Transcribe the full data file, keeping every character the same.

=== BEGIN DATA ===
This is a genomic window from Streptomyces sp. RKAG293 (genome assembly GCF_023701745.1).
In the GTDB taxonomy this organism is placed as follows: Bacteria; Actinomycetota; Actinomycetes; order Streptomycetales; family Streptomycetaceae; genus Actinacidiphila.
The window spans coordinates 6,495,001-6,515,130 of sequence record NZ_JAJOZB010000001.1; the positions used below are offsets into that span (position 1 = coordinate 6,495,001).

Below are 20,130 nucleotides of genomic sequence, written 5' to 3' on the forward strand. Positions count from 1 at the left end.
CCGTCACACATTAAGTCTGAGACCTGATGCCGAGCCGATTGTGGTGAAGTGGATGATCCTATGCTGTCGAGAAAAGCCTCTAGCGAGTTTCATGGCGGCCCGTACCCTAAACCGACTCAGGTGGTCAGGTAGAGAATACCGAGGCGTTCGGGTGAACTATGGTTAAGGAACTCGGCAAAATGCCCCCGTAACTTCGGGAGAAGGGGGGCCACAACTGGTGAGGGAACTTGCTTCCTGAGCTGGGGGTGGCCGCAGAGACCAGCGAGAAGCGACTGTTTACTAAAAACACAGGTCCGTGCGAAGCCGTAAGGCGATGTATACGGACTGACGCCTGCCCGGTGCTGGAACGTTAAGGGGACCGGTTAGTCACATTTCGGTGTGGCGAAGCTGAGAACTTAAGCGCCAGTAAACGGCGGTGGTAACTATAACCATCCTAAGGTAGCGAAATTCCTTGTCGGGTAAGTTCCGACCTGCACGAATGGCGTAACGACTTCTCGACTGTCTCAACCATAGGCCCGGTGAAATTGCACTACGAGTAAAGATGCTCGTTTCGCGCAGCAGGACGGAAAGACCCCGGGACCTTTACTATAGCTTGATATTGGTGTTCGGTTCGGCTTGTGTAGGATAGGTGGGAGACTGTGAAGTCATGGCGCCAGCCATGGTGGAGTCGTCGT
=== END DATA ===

This is a genomic window from Streptomyces sp. RKAG293 (genome assembly GCF_023701745.1).
In the GTDB taxonomy this organism is placed as follows: Bacteria; Actinomycetota; Actinomycetes; order Streptomycetales; family Streptomycetaceae; genus Actinacidiphila.
The window spans coordinates 6,495,001-6,515,130 of sequence record NZ_JAJOZB010000001.1; the positions used below are offsets into that span (position 1 = coordinate 6,495,001).

Below are 20,130 nucleotides of genomic sequence, written 5' to 3' on the forward strand. Positions count from 1 at the left end.
CCGTCACACATTAAGTCTGAGACCTGATGCCGAGCCGATTGTGGTGAAGTGGATGATCCTATGCTGTCGAGAAAAGCCTCTAGCGAGTTTCATGGCGGCCCGTACCCTAAACCGACTCAGGTGGTCAGGTAGAGAATACCGAGGCGTTCGGGTGAACTATGGTTAAGGAACTCGGCAAAATGCCCCCGTAACTTCGGGAGAAGGGGGGCCACAACTGGTGAGGGAACTTGCTTCCTGAGCTGGGGGTGGCCGCAGAGACCAGCGAGAAGCGACTGTTTACTAAAAACACAGGTCCGTGCGAAGCCGTAAGGCGATGTATACGGACTGACGCCTGCCCGGTGCTGGAACGTTAAGGGGACCGGTTAGTCACATTTCGGTGTGGCGAAGCTGAGAACTTAAGCGCCAGTAAACGGCGGTGGTAACTATAACCATCCTAAGGTAGCGAAATTCCTTGTCGGGTAAGTTCCGACCTGCACGAATGGCGTAACGACTTCTCGACTGTCTCAACCATAGGCCCGGTGAAATTGCACTACGAGTAAAGATGCTCGTTTCGCGCAGCAGGACGGAAAGACCCCGGGACCTTTACTATAGCTTGATATTGGTGTTCGGTTCGGCTTGTGTAGGATAGGTGGGAGACTGTGAAGTCATGGCGCCAGCCATGGTGGAGTCGTCGT